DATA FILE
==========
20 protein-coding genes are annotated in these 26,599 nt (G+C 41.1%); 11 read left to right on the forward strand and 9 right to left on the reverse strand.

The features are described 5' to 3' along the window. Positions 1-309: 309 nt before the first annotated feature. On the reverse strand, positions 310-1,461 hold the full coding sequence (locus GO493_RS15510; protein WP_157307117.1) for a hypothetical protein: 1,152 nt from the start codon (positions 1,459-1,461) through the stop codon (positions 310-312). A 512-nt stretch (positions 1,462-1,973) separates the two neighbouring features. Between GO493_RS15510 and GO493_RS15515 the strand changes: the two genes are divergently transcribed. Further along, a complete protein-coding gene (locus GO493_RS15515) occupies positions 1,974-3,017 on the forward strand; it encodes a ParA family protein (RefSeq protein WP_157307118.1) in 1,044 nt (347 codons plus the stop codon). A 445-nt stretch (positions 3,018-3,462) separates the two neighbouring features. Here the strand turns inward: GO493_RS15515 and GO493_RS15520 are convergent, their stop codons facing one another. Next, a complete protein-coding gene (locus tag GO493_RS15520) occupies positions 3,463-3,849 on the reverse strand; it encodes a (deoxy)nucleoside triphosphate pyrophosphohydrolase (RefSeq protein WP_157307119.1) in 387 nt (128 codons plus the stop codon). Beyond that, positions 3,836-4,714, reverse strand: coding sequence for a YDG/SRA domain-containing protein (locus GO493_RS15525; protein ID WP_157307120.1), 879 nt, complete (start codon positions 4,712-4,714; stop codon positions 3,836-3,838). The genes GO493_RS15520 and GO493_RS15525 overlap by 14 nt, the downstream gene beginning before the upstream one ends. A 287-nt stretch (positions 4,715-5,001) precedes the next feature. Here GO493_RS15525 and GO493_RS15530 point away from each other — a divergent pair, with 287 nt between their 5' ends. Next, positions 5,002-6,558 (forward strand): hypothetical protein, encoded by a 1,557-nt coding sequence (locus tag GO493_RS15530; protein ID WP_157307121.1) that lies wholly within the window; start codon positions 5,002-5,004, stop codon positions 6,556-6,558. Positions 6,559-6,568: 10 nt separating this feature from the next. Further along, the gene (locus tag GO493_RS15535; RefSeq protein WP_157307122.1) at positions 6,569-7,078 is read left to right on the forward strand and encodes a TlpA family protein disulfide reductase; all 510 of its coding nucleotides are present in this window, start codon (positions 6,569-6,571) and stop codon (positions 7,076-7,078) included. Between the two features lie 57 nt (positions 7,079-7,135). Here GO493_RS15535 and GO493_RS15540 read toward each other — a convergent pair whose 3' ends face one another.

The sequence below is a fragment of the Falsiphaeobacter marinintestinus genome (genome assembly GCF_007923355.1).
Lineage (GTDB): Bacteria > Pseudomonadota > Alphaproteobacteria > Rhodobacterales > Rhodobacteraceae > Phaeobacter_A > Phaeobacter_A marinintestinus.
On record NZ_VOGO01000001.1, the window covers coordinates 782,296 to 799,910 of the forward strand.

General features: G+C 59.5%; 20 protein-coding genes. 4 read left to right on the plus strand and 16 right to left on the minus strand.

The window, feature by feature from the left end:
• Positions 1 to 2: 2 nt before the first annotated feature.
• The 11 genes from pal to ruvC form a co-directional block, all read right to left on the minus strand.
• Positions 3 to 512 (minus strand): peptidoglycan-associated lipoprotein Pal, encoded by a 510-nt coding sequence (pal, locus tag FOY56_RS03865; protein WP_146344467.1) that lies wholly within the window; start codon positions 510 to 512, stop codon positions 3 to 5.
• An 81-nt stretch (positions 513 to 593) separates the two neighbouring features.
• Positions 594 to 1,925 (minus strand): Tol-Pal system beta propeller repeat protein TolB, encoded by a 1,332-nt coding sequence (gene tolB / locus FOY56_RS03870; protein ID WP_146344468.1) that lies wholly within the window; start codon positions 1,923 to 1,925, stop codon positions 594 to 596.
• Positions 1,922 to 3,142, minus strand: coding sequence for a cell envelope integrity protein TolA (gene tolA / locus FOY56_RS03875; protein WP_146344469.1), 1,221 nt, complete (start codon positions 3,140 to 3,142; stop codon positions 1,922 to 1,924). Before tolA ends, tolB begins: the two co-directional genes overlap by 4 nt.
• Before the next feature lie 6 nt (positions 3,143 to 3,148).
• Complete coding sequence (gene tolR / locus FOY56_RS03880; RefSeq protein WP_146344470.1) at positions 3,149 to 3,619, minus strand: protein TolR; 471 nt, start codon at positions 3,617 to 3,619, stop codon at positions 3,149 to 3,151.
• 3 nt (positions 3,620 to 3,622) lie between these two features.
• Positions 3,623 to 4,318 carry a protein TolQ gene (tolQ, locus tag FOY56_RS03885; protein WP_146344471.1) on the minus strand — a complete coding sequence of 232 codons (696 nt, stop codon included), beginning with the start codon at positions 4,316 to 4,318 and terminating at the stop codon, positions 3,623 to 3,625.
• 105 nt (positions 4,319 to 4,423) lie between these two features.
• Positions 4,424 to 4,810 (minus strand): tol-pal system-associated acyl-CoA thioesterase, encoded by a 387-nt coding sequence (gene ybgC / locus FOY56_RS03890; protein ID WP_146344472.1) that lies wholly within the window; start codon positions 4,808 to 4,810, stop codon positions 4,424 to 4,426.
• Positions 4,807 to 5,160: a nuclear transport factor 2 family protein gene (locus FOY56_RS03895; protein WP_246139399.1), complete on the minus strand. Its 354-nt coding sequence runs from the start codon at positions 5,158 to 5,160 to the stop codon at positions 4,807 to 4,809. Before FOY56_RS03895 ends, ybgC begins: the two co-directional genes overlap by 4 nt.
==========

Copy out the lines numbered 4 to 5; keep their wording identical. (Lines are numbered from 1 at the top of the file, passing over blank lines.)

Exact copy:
Lineage (GTDB): Bacteria > Pseudomonadota > Alphaproteobacteria > Rhodobacterales > Rhodobacteraceae > Phaeobacter_A > Phaeobacter_A marinintestinus.
On record NZ_VOGO01000001.1, the window covers coordinates 782,296 to 799,910 of the forward strand.